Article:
The first Ugandan Assurance Report highlighted a lack of capacity within Wakiso District Council to deliver a road improvement scheme through Rufuka Swamp. The MSG then facilitated a dialogue between the District Council and the Ministry of Works and Transport that led to the Ministry reviewing and approving the road drainage designs that aimed to reduce the risk of flooding during the rainy season. The District Council also appointed a consultant engineer to manage the project and has since secured permission to use land for the drainage from all home and business owners.
A rapidly urbanizing area produces more infrastructure problems than just those affecting road maintenance. In the incredibly populas municipality of Makindye Sabagabo, a lack of sanitation and waste management led to several public health issues, with many people simply dumping waste throughout the streets.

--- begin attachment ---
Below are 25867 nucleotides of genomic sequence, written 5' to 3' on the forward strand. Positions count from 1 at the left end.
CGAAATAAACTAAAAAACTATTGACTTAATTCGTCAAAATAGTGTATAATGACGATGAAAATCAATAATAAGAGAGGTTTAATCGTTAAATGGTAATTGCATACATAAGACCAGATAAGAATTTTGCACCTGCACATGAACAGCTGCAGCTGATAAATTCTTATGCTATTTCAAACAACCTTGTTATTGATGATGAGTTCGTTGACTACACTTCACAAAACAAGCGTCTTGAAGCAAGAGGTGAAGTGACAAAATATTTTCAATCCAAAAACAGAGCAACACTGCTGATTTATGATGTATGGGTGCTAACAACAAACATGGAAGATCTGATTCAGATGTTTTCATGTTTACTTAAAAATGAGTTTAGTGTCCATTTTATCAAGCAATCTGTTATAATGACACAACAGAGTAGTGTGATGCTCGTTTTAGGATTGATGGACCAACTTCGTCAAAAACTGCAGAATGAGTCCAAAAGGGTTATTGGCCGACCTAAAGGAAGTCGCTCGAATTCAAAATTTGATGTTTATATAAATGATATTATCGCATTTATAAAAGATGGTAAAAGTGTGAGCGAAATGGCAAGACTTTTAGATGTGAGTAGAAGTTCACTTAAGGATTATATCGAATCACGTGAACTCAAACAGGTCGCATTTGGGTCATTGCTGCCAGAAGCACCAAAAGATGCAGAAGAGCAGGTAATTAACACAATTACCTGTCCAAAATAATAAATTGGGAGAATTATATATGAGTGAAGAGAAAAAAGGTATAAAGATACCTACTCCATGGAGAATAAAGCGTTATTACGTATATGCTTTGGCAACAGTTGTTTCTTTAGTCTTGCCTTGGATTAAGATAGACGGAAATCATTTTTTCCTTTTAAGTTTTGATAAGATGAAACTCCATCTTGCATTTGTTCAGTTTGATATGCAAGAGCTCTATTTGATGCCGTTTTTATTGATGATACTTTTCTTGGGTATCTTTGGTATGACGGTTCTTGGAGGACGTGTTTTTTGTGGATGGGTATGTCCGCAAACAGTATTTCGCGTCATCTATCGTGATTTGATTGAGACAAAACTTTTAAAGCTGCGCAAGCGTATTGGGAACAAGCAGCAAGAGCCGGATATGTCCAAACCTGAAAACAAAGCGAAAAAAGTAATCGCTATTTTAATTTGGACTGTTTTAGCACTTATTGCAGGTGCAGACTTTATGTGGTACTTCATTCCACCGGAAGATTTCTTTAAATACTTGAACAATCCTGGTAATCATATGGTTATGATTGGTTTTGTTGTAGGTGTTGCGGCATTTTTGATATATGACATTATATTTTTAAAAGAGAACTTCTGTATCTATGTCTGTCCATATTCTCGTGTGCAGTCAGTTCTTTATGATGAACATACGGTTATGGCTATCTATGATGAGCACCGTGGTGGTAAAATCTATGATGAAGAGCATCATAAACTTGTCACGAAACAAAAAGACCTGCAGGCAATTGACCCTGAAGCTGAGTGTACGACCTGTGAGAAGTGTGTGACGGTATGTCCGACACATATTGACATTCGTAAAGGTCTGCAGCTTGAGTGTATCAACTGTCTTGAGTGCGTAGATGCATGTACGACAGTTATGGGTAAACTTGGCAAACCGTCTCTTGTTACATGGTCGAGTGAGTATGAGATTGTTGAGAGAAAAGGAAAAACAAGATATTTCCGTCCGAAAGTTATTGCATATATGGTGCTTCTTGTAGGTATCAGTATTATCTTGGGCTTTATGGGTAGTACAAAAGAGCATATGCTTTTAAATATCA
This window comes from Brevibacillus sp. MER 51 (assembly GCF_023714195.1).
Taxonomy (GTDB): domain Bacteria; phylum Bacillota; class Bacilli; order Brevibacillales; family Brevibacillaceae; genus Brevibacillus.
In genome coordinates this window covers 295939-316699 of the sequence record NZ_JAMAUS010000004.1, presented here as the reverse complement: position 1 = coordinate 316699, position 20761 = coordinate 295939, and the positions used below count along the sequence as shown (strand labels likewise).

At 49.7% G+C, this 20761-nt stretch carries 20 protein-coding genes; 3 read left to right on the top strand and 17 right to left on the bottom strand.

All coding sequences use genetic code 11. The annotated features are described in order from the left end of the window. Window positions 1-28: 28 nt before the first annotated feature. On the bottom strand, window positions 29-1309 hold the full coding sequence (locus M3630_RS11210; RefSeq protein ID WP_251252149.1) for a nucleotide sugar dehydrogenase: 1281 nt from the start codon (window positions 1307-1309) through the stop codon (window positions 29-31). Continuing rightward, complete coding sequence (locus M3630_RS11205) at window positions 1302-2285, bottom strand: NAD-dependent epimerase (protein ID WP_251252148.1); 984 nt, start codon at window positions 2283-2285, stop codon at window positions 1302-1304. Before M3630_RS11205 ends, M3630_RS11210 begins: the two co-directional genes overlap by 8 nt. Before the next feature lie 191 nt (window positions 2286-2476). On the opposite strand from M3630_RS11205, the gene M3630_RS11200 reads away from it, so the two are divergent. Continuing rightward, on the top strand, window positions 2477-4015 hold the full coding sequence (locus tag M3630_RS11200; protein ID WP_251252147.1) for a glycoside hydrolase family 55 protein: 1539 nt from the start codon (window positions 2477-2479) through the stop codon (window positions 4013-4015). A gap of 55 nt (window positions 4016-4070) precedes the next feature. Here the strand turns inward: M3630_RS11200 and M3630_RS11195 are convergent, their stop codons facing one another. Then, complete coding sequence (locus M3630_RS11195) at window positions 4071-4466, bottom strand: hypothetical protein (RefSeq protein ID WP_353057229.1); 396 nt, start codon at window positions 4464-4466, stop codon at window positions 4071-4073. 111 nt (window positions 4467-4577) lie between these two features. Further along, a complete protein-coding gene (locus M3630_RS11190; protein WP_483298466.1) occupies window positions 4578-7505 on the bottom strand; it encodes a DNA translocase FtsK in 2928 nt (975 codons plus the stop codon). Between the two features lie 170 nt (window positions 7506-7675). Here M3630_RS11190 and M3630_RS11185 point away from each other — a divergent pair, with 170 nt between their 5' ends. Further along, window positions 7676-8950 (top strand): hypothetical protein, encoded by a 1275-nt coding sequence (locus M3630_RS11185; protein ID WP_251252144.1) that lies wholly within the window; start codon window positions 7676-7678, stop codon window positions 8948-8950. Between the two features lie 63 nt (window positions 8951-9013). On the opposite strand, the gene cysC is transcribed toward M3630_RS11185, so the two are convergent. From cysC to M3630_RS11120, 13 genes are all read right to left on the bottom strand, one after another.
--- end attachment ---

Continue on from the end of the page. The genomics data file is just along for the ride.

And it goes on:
Wild dogs were attracted to the food waste which led to injuries – and deaths – from dog bites. There were also cholera risks, and suspected outbreaks, when local flooding combined with garbage left out on the street. In addition, with no sewer line in the municipality underground water sources became contaminated by traditional pit latrines. Contamination meant local sources had to be abandoned and the community is now reliant on the more expensive national water supply.
These problems were highlighted in CoST Uganda’s second assurance process and raised in meetings with both district and municipal councils. They were formally submitted to the municipal council by CoST Uganda in the 2019 CoST assurance findings, and a baraza was held to address the issues later that year.